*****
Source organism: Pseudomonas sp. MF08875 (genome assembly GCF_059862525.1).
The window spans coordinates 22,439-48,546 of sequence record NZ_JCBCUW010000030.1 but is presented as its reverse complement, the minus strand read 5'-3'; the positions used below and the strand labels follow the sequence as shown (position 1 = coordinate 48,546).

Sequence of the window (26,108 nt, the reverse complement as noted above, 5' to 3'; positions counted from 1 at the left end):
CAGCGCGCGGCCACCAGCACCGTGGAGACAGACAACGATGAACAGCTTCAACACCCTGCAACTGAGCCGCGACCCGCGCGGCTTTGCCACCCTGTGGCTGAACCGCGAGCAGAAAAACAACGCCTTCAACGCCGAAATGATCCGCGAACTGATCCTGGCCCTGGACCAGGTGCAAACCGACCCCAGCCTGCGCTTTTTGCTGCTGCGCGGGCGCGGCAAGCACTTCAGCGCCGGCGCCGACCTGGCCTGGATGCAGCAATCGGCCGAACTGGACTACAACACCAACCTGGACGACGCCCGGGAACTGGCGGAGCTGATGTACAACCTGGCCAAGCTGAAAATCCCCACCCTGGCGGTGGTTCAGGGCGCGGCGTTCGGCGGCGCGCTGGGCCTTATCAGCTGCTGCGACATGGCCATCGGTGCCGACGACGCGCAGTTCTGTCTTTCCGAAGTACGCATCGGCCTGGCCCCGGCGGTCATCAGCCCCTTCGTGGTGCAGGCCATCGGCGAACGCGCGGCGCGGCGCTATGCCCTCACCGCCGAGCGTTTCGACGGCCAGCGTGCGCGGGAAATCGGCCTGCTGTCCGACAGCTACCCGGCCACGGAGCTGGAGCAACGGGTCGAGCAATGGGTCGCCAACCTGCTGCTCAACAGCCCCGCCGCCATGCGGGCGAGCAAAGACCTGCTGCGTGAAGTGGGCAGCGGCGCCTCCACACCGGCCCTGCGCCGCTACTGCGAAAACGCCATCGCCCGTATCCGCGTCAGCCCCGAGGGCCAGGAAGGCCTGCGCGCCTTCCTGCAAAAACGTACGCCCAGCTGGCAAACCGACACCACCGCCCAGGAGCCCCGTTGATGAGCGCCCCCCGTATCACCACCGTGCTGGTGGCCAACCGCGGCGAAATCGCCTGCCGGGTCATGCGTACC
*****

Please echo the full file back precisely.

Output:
Source organism: Pseudomonas sp. MF08875 (genome assembly GCF_059862525.1).
The window spans coordinates 22,439-48,546 of sequence record NZ_JCBCUW010000030.1 but is presented as its reverse complement, the minus strand read 5'-3'; the positions used below and the strand labels follow the sequence as shown (position 1 = coordinate 48,546).

Sequence of the window (26,108 nt, the reverse complement as noted above, 5' to 3'; positions counted from 1 at the left end):
CAGCGCGCGGCCACCAGCACCGTGGAGACAGACAACGATGAACAGCTTCAACACCCTGCAACTGAGCCGCGACCCGCGCGGCTTTGCCACCCTGTGGCTGAACCGCGAGCAGAAAAACAACGCCTTCAACGCCGAAATGATCCGCGAACTGATCCTGGCCCTGGACCAGGTGCAAACCGACCCCAGCCTGCGCTTTTTGCTGCTGCGCGGGCGCGGCAAGCACTTCAGCGCCGGCGCCGACCTGGCCTGGATGCAGCAATCGGCCGAACTGGACTACAACACCAACCTGGACGACGCCCGGGAACTGGCGGAGCTGATGTACAACCTGGCCAAGCTGAAAATCCCCACCCTGGCGGTGGTTCAGGGCGCGGCGTTCGGCGGCGCGCTGGGCCTTATCAGCTGCTGCGACATGGCCATCGGTGCCGACGACGCGCAGTTCTGTCTTTCCGAAGTACGCATCGGCCTGGCCCCGGCGGTCATCAGCCCCTTCGTGGTGCAGGCCATCGGCGAACGCGCGGCGCGGCGCTATGCCCTCACCGCCGAGCGTTTCGACGGCCAGCGTGCGCGGGAAATCGGCCTGCTGTCCGACAGCTACCCGGCCACGGAGCTGGAGCAACGGGTCGAGCAATGGGTCGCCAACCTGCTGCTCAACAGCCCCGCCGCCATGCGGGCGAGCAAAGACCTGCTGCGTGAAGTGGGCAGCGGCGCCTCCACACCGGCCCTGCGCCGCTACTGCGAAAACGCCATCGCCCGTATCCGCGTCAGCCCCGAGGGCCAGGAAGGCCTGCGCGCCTTCCTGCAAAAACGTACGCCCAGCTGGCAAACCGACACCACCGCCCAGGAGCCCCGTTGATGAGCGCCCCCCGTATCACCACCGTGCTGGTGGCCAACCGCGGCGAAATCGCCTGCCGGGTCATGCGTACC